2. Making 1700’s Stays

Okay, its the long awaited blog post. I guess it has been over 2 weeks since I posted. This project has taken me a long time to complete and my life has been getting busy, but I am so happy that it is done!

This was the kinda project I was very intimidated to do, I mean it is a fitted undergarment and that, to me, just seemed very scary to attempt. But my fabric for the chemise hadn’t come so I decided to delve into this project!

To prep before I began cutting or even pinning out my pieces I needed to iron out my material, it was pretty dense so it took a lot of steam. After I cut out the pattern paper pieces I realized they were so wrinkly so I ironed them flat too. (it was funny they almost acted like they magnetized to flat surfaces.)

The first step, as always, is to cut out the pattern. Most patterns just have different sizes all in the same piece of pattern paper but for these stays every size had its own piece. (remember to match the grain with the arrows.) It was during this step that my dilemma occurred. The pattern called for the 2 outer layers to be of thinner material and the inner one of a thick sturdy kind. After becoming worked up and concerned I decided to just go on as I thought I should, I did the top and middle layer of my thick twill and the lining of soft. thin fabric.

Well with the dilemma resolved I pressed on to the next step. Marking the boning channels, slash lines, and eyelet placement on my fabric. This took a long time, but I sped up the process by marking the the first few marks on the top and bottom and then using a straight edge to make it all one line. (I also found it VERY useful to put little tags with the pattern piece number to the pieces when I took the pattern away. When marking you have to mark each piece individually.

Next it was time for me to sew the down the boning channels and then sew the heavy pieces together.

It is important to remember that when the two sides are sewn together you want them to be a mirror image of each other not a matching pair.

Now it was time to sew the white lining together and pin it to my double layer of heavy blue fabric.

Now it was time to sew these pieces together. It was so neat to sew the ends of the 2 wrong sides of together then flip them right side out to reveal a wonderful edge.

This next part took a while as well, I pinned the edges together then sewed them down. After that I cut the slash marks and I sewed down 1/4 inch double fold bias tape to protect the bottom from fraying. The pattern called for a whip-stitch but I wasn’t comfortable doing that so I made a regular stitch (I think its called a running stitch.)

I did kinda learn how to whip stitch later on. (For practice I did whip- stitch my 1700’s bum pad closed after stuffing it more.)

It was time for the boning (aka 5/8 inch zip ties) I cut them to the appropriate angles and then used sand paper to file them down.

I also had to cut down the bone so it was 1/4 inch away from the edge to make room for the bias tape. I did this by using a pencil to mark where it touched the edge then pulled it out a little and marked down 1/4 from my first marking. Then I filed it a bit with sand paper and pushed it back in.

Now it was time to pin the top down, sew, and begin applying the double fold bias tape.

I want to make a quick note here. I ran short on bias tape (yes 4 yards ran short.) but for my birthday one of the things my grandmother gave me was 1/2 inch single fold bias tape. By ironing that in half it became…..1/4 inch double fold bias tape!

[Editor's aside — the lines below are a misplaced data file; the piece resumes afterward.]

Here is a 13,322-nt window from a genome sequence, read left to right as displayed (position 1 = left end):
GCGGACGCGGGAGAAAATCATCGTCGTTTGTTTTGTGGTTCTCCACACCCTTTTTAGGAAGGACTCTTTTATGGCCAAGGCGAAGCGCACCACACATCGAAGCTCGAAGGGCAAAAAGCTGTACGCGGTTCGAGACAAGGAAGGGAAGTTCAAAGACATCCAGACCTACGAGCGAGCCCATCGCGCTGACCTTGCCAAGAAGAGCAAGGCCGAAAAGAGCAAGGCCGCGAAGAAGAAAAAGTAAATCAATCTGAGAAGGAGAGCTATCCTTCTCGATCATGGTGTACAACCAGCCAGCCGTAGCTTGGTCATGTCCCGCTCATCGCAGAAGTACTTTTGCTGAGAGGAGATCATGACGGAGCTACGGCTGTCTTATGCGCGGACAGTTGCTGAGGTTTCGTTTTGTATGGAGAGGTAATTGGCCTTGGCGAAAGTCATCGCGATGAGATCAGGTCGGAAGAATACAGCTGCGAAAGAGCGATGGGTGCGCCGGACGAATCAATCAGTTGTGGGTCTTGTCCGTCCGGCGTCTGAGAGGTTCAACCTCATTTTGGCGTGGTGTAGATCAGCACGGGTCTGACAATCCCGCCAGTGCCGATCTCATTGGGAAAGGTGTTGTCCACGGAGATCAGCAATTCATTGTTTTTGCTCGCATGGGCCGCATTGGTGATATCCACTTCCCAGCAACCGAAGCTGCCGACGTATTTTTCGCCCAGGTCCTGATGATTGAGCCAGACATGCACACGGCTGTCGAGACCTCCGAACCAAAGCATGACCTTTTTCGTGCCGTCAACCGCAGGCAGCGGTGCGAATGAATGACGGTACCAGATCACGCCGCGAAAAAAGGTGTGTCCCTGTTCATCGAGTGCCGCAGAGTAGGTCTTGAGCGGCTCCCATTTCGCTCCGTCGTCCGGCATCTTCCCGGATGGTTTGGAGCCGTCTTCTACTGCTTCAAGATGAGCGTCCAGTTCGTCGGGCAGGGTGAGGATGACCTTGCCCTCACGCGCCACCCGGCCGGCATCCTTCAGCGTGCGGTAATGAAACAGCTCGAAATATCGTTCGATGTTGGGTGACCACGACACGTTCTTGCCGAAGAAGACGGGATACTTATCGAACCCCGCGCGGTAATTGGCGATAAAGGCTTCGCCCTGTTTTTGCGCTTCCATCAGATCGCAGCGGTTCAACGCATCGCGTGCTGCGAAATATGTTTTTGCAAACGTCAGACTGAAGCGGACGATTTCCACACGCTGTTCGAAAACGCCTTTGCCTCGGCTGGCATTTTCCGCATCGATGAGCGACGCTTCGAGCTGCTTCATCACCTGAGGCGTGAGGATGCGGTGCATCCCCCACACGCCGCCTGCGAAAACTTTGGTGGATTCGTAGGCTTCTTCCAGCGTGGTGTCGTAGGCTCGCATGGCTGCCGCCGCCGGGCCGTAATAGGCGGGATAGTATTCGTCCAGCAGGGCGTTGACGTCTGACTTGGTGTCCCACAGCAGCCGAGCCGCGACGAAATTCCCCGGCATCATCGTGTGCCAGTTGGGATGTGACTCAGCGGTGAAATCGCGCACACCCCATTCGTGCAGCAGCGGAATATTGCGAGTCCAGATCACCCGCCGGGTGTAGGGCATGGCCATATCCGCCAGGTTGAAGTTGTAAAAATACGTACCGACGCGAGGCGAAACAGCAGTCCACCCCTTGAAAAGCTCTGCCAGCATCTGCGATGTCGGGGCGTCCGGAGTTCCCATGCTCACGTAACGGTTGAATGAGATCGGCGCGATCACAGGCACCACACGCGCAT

At this point it seems like I have been sewing for a v-e-r-y long time, but it still needed eyelets. I ordered some grommets (the first time they were too big) so I ordered smaller ones. However when the package came it was completely empty😯. So… I decided to sew the eyelets instead of using grommets. Actually it is historically accurate to hand sew them. (metal grommets weren’t really invented till the 1830’s) So since I don’t believe anything is an accident I delved into sewing the eyelets.

The first thing you need to do is puncture the fabriic with and aul.

Now, once you have the hole the size you want to. (keep in mind that the whole will shrink as you sew.) I used embroidery floss to sew it with.

This took me a long time but it was pretty enjoyable and I sewed all the eyelets in on Sunday, it was almost calming. I even took them outside to sew in the sunshine later on. They didn’t all look perfect but that’s okay they are hard to see when laced anyway. And I learned more about embroidery.

And now I laced it up. (I used some plastic type of ribbon (shockingly not historic!) So all I had to do to keep the ribbon from fraying was to heat the ends till they melted a little.

And now it is done!It took me a good long time but what a great feeling of completion! I want to encourage you all, no matter what seemingly insurmountable task that lies before you go for it! do it! If it is the Lords will nothing that can stop you!

If you enjoyed the post give a like… and if you are interested in a post about how I made a home-made aul out of a branch let me know!

Afterword; (lesson I learned while in the making) I mentioned before how the grommets never came, I was really upset, but I ended up sewing them instead. I also said how I believe nothing happens by accident. You might say “but this was a bad thing.” Well, it just reminds me of the verse in the Bible, Genesis 50:20 , it talks about things intended for evil that God has turned into good. You see in the end, by sewing my own eyelets I gained valuable knowledge and experience.

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